Few debates in the metal community get more contentious then the Joey vs. John debate. Just take a look at the official Anthrax message board or the comments section of sites like blabbermouth.net, and you’ll see you will have more civil discussion of topics like abortion, gun control and religion then you will about who is the better Anthrax singer.
I will admit that I myself fall into the “John” side of the debate. I myself further admit that when the topic of, “could have Joey sang on the Bush records” comes up, I was firmly on the side of hell no. Well having had just listened to a few spins of Anthrax’s newest release Worship Music. I’m going to have to change my mind on that one.
As a matter of fact, Worship Music may very well be the best Anthrax record ever. Which is an amazing thing when you consider the turmoil that surrounded the making of this album.
First, you had the much debated reunion with Joey, which I and many other Anthrax fans (those that never jumped of the Anthrax bandwagon that is) felt was done for all the wrong reasons. Anthrax’s own Charlie Benante even admitted in a recent interview that it was done for the wrong reason. Then came the decision to move forward without Joey and pluck from obscurity Dan Nelson to sing on the new record. (At some point even Corey Taylor of Slipknot and Stone Sour was rumored to be in line for the job.) Then they realized that Nelson was not a fit, and John came back for a few shows… only to decide that his heart really wasn’t in it any more, and he didn’t want to re-record vocals on an album that was written with another singer.
Enter, the return of Joey Belladonna for the third time. Joey could have easily (and probably should have) told Scott Ian and Charlie Benante to go fuck themselves after the way he was treated by them, but he didn’t.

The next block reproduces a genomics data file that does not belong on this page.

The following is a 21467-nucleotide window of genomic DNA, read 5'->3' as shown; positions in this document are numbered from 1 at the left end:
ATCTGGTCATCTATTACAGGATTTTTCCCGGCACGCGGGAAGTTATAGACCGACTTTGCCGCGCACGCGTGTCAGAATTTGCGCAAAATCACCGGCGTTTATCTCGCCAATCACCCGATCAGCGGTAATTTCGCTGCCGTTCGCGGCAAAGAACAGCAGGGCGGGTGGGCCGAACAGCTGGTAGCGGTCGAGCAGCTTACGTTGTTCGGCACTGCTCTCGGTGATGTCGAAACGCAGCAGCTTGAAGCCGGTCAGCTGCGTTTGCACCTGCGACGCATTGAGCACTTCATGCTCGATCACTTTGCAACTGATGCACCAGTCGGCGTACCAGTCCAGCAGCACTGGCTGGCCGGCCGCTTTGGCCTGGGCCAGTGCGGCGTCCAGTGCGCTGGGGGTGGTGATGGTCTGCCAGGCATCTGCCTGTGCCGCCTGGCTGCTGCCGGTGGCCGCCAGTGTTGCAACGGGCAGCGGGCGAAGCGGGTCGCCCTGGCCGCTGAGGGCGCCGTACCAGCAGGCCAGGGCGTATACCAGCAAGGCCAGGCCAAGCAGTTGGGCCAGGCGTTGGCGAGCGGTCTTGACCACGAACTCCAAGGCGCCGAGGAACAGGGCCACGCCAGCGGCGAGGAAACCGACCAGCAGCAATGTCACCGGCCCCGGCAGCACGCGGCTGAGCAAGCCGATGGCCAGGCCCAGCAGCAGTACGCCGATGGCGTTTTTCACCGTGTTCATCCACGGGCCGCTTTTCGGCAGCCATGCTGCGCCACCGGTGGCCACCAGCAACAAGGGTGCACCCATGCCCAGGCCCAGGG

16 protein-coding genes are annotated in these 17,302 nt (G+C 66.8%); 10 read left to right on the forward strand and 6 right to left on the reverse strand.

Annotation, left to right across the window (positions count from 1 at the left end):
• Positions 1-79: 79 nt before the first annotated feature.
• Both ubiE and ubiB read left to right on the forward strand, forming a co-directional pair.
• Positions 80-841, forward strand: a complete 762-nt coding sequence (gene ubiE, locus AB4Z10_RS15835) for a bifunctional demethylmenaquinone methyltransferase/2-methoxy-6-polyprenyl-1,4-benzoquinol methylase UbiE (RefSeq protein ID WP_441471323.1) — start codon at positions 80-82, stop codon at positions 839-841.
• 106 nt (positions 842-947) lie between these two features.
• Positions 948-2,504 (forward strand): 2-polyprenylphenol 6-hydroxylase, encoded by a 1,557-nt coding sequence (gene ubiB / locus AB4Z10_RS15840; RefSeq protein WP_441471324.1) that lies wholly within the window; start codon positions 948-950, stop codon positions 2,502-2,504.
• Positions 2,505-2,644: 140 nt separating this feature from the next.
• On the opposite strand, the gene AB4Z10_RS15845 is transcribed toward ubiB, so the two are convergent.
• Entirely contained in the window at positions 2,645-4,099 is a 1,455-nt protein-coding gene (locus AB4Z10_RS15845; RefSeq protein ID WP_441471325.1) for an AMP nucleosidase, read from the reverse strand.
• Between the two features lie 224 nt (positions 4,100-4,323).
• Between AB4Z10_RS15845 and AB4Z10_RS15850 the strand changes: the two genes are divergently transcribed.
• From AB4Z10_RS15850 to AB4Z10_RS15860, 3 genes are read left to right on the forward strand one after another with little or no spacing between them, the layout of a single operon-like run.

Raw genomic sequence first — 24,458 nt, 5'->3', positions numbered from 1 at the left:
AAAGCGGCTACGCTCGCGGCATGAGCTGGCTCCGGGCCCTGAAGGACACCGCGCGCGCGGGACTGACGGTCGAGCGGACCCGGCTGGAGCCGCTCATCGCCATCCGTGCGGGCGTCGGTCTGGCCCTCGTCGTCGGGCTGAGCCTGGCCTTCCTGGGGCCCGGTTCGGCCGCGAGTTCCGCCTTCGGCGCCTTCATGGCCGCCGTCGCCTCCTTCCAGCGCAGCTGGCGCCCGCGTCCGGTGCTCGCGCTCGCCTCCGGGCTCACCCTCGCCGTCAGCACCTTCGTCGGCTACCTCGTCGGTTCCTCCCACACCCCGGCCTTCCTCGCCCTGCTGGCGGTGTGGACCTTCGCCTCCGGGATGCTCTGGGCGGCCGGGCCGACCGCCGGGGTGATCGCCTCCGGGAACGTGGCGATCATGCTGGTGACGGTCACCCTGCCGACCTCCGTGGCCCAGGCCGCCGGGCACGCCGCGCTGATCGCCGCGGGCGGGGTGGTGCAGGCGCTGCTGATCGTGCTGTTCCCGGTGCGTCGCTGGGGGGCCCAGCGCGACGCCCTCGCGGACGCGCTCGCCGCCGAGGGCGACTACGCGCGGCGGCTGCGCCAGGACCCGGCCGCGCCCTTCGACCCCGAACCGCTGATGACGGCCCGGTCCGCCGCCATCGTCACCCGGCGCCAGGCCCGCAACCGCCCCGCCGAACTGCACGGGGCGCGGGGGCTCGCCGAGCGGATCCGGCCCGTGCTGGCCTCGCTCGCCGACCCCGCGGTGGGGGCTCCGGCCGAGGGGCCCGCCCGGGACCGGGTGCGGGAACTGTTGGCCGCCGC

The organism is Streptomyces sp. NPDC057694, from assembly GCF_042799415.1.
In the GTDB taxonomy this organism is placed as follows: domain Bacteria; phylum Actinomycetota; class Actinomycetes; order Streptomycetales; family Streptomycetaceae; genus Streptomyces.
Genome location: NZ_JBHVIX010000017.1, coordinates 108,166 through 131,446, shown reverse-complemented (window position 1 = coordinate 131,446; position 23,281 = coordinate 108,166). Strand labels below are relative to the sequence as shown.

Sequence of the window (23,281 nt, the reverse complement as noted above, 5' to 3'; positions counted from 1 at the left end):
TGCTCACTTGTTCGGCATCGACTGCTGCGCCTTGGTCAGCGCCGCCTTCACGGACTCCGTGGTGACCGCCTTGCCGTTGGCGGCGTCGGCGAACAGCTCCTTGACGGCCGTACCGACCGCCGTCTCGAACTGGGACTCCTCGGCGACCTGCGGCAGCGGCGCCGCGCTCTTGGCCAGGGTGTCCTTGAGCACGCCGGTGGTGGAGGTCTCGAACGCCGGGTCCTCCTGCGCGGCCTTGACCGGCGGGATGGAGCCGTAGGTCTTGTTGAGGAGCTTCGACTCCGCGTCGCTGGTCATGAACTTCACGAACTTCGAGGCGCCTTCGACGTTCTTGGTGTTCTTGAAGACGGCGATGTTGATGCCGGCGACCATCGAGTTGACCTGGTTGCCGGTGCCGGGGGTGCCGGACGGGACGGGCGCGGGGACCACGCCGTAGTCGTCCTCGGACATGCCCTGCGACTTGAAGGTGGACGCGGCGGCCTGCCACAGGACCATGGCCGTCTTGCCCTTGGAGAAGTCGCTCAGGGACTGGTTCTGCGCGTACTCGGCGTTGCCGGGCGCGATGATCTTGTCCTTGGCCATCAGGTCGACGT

And Anthrax fans have now been treated with, as I said earlier, may very well be the best Anthrax album ever.
Scott Ian and his right hand show why he may very well be the best rhythm guitarist in metal, Charlie Benante is drumming out of his mind. And Joey… well Joey still has those sweeping operatic at times highs that he is known for, but has mixed in just the right amount of grit and aggression in his voice as well, which is where I have to admit I have changed my mind and decided that Joey really could have easily sang on 1993’s Sound of White Noise as well as the albums that followed.
2011 Anthrax is a blending of both era’s of Anthrax, while at the same time not really looking into the past and opting for a trip down memory lane just for the sake of nostalgia.
In The End, a tribute to Dimebag Darrell and Ronnie James Dio, may very well be the best song Scott Ian ever wrote. Earth On Hell, is probably the closest “thrash” song on the album to appease the AnThrash purists out there. Judas Priest is epic, Crawl sounds like it was written for John Bush’s voice, but Joey nails it down anyways. And even the slightly poppy Fight ‘em till’ You Can’t, and The Devil You Know are killer tunes.
All in all, and I fully admit to being a mark for Anthrax, Worship Music is a brilliant album, and if it grows on me any more after what I have heard so far I’ll have to change my tune from “this may very well be,” to “this is the best Anthrax album ever.”